In combination with a new package the new UX:3 chip is 50 percent brighter than the precursor package. In combination with an optimized lens, the light is much better distributed.
The chip is used in the Oslux LED, which is therefore considerably more efficient at high currents than previous LEDs and is impressive for its very high luminous efficiency over a small area.
At a distance of one meter, for instance, such an LED flash evenly illuminates a diagonal of 90 cm. That is sufficient for capturing sharp images even under unfavorable light conditions. At 150 lux, the LED with the UX:3 chip is 50 lux brighter than its predecessor. As a result, high-quality images can be taken even with very flat cell phones or smartphones.
Normally, when taking photos at night with a camera phone, the flash is capable of relatively bright illumination of the middle of the image area, but the corners appear somewhat dark. This is because the luminosity of the LED itself is too low — it just can’t produce enough light — and the lens doesn’t distribute the light evenly enough. This creates a bright circle with dark edges, an effect that occurs especially under very unfavorable light conditions. To change this situation, the researchers from Osram rearranged the internal layout of the LED chip.
The chip consists of a metallic lattice and two semiconductor layers. The lattice conducts the current to the upper layer, from where the electrons move to the lower layer and release energy in the form of light. With conventional LEDs, however, the metallic lattice is positioned above both layers and thus diminishes the light. The effect is similar to what would happen if you place a dark cloth over a light bulb. The researchers at Osram therefore moved the lattice all the way to the bottom, enabling them to increase the “wall plug efficiency,” which describes the relationship between the radiant flux of the chip and the electrical power that flows through it.
Dr. Norbert Aschenbrenner | Siemens InnovationNews
Waste from paper and pulp industry supplies raw material for development of new redox flow batteries
12.10.2017 | Johannes Gutenberg-Universität Mainz
Low-cost battery from waste graphite
11.10.2017 | Empa - Eidgenössische Materialprüfungs- und Forschungsanstalt
University of Maryland researchers contribute to historic detection of gravitational waves and light created by event
On August 17, 2017, at 12:41:04 UTC, scientists made the first direct observation of a merger between two neutron stars--the dense, collapsed cores that remain...
Seven new papers describe the first-ever detection of light from a gravitational wave source. The event, caused by two neutron stars colliding and merging together, was dubbed GW170817 because it sent ripples through space-time that reached Earth on 2017 August 17. Around the world, hundreds of excited astronomers mobilized quickly and were able to observe the event using numerous telescopes, providing a wealth of new data.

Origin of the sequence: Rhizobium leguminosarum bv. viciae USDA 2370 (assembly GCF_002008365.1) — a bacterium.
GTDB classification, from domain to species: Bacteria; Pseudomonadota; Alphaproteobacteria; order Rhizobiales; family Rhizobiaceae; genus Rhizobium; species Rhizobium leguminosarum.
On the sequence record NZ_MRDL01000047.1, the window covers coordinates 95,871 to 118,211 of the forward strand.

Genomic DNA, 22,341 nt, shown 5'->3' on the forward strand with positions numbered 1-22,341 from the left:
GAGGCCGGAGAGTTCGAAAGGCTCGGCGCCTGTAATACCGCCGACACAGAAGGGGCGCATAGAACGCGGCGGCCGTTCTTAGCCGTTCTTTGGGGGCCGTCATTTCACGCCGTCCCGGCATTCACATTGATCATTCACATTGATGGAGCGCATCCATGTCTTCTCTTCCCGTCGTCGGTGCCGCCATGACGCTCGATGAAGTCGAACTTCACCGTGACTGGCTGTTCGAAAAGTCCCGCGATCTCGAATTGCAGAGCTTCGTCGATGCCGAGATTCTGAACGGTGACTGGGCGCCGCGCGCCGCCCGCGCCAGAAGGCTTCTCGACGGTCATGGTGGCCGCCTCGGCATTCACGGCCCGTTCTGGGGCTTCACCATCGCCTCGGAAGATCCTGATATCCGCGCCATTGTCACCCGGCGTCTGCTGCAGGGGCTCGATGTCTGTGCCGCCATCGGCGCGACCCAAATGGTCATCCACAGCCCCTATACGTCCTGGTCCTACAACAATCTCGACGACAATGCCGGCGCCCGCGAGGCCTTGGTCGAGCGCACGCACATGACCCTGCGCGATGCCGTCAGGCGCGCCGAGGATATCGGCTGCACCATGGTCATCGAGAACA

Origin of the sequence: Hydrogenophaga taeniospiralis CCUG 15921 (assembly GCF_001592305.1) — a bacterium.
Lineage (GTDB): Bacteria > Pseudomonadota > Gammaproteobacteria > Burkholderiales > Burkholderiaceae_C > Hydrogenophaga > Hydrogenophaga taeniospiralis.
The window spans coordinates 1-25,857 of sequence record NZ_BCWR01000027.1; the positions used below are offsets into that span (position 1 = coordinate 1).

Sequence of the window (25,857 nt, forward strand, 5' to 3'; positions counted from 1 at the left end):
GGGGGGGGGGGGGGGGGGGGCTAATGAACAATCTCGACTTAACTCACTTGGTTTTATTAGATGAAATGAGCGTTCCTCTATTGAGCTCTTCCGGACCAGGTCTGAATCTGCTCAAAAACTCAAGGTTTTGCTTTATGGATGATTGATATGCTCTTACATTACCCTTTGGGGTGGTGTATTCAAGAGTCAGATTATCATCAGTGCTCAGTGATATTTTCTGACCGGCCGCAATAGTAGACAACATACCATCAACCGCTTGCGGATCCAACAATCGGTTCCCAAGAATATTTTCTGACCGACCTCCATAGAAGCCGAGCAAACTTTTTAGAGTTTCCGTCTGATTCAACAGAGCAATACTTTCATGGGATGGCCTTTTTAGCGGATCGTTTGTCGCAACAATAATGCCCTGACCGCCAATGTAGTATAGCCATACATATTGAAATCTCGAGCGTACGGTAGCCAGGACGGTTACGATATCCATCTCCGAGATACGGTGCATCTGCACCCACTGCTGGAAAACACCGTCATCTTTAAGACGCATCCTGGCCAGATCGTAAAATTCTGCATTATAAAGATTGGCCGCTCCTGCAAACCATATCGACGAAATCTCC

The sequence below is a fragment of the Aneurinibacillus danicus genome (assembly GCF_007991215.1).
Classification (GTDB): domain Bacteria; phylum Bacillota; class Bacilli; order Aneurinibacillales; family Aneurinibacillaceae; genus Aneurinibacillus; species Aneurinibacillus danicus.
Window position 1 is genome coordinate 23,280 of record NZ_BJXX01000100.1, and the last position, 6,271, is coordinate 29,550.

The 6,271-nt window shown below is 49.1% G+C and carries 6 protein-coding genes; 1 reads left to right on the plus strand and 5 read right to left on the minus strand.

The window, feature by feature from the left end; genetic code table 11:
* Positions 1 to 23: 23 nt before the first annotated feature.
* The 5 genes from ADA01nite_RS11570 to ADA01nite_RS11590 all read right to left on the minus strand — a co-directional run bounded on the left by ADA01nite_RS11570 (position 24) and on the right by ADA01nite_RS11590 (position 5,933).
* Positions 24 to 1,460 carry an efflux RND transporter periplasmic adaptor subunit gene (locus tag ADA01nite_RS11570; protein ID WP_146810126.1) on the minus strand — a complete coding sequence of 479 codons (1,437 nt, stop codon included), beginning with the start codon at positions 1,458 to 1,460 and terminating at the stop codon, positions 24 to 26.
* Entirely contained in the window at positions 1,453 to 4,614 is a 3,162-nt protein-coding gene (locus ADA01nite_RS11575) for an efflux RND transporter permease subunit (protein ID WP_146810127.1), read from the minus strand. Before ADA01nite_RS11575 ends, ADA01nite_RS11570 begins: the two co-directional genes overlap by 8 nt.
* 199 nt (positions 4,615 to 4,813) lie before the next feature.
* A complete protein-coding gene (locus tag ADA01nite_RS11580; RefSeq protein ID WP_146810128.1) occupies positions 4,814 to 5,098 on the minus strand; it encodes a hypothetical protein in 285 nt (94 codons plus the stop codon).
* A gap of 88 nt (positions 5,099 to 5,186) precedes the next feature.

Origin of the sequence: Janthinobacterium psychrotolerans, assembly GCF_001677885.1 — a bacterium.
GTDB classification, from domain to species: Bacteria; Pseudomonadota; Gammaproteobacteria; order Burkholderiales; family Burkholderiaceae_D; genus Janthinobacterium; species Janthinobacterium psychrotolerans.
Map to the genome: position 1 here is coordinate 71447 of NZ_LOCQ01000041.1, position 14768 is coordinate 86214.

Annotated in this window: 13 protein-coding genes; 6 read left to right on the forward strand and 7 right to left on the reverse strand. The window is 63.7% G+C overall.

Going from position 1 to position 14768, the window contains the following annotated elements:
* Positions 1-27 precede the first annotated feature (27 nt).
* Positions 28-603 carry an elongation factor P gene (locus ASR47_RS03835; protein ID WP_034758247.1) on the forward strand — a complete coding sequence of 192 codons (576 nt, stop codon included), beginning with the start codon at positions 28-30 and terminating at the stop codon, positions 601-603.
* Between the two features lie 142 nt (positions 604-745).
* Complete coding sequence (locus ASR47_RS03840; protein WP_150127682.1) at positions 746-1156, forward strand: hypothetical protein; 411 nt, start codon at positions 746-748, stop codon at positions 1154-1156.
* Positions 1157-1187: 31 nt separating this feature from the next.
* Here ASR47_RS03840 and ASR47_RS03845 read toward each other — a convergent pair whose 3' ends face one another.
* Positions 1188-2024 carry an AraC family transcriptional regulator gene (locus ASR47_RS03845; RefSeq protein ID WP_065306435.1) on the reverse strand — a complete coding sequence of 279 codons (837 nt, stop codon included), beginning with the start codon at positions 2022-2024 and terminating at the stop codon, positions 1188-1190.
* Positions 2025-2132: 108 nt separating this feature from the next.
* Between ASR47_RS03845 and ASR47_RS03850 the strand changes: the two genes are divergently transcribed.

Previous detections of gravitational waves have all involved the merger of two black holes, a feat that won the 2017 Nobel Prize in Physics earlier this month....
Material defects in end products can quickly result in failures in many areas of industry, and have a massive impact on the safe use of their products. This is why, in the field of quality assurance, intelligent, nondestructive sensor systems play a key role. They allow testing components and parts in a rapid and cost-efficient manner without destroying the actual product or changing its surface. Experts from the Fraunhofer IZFP in Saarbrücken will be presenting two exhibits at the Blechexpo in Stuttgart from 7–10 November 2017 that allow fast, reliable, and automated characterization of materials and detection of defects (Hall 5, Booth 5306).
When quality testing uses time-consuming destructive test methods, it can result in enormous costs due to damaging or destroying the products. And given that...
Using a new cooling technique MPQ scientists succeed at observing collisions in a dense beam of cold and slow dipolar molecules.
How do chemical reactions proceed at extremely low temperatures? The answer requires the investigation of molecular samples that are cold, dense, and slow at...
Scientists from the Max Planck Institute of Quantum Optics, using high precision laser spectroscopy of atomic hydrogen, confirm the surprisingly small value of the proton radius determined from muonic hydrogen.
It was one of the breakthroughs of the year 2010: Laser spectroscopy of muonic hydrogen resulted in a value for the proton charge radius that was significantly...
17.10.2017 | Event News
10.10.2017 | Event News
10.10.2017 | Event News
20.10.2017 | Information Technology
20.10.2017 | Materials Sciences
20.10.2017 | Interdisciplinary Research